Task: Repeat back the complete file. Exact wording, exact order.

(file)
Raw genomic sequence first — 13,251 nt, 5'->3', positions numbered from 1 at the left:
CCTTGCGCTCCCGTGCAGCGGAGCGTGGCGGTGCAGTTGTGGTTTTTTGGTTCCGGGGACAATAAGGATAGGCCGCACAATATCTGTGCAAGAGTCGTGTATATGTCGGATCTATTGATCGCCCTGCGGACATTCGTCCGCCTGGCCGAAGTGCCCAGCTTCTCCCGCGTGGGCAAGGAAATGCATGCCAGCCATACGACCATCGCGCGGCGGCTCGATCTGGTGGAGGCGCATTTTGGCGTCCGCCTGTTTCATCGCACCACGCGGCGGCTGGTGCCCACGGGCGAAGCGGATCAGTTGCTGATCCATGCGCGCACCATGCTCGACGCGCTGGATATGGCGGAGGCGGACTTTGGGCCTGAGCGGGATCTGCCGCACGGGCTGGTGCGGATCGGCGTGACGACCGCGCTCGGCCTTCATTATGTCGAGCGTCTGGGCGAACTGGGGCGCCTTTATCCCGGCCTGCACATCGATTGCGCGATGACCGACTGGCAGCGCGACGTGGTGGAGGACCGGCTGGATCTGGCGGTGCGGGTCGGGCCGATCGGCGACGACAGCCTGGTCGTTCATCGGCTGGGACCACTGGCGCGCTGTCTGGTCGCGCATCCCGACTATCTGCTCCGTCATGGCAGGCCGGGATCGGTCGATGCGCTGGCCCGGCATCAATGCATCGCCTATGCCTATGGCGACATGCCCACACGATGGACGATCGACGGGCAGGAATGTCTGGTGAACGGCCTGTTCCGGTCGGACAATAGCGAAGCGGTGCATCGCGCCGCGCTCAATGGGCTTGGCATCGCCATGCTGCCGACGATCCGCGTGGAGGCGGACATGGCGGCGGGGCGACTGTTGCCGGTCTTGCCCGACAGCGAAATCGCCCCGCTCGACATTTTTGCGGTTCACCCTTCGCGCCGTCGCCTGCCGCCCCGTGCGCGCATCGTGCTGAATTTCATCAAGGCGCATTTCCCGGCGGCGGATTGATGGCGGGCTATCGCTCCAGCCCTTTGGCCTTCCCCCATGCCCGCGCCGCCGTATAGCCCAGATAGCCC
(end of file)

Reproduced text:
Raw genomic sequence first — 13,251 nt, 5'->3', positions numbered from 1 at the left:
CCTTGCGCTCCCGTGCAGCGGAGCGTGGCGGTGCAGTTGTGGTTTTTTGGTTCCGGGGACAATAAGGATAGGCCGCACAATATCTGTGCAAGAGTCGTGTATATGTCGGATCTATTGATCGCCCTGCGGACATTCGTCCGCCTGGCCGAAGTGCCCAGCTTCTCCCGCGTGGGCAAGGAAATGCATGCCAGCCATACGACCATCGCGCGGCGGCTCGATCTGGTGGAGGCGCATTTTGGCGTCCGCCTGTTTCATCGCACCACGCGGCGGCTGGTGCCCACGGGCGAAGCGGATCAGTTGCTGATCCATGCGCGCACCATGCTCGACGCGCTGGATATGGCGGAGGCGGACTTTGGGCCTGAGCGGGATCTGCCGCACGGGCTGGTGCGGATCGGCGTGACGACCGCGCTCGGCCTTCATTATGTCGAGCGTCTGGGCGAACTGGGGCGCCTTTATCCCGGCCTGCACATCGATTGCGCGATGACCGACTGGCAGCGCGACGTGGTGGAGGACCGGCTGGATCTGGCGGTGCGGGTCGGGCCGATCGGCGACGACAGCCTGGTCGTTCATCGGCTGGGACCACTGGCGCGCTGTCTGGTCGCGCATCCCGACTATCTGCTCCGTCATGGCAGGCCGGGATCGGTCGATGCGCTGGCCCGGCATCAATGCATCGCCTATGCCTATGGCGACATGCCCACACGATGGACGATCGACGGGCAGGAATGTCTGGTGAACGGCCTGTTCCGGTCGGACAATAGCGAAGCGGTGCATCGCGCCGCGCTCAATGGGCTTGGCATCGCCATGCTGCCGACGATCCGCGTGGAGGCGGACATGGCGGCGGGGCGACTGTTGCCGGTCTTGCCCGACAGCGAAATCGCCCCGCTCGACATTTTTGCGGTTCACCCTTCGCGCCGTCGCCTGCCGCCCCGTGCGCGCATCGTGCTGAATTTCATCAAGGCGCATTTCCCGGCGGCGGATTGATGGCGGGCTATCGCTCCAGCCCTTTGGCCTTCCCCCATGCCCGCGCCGCCGTATAGCCCAGATAGCCC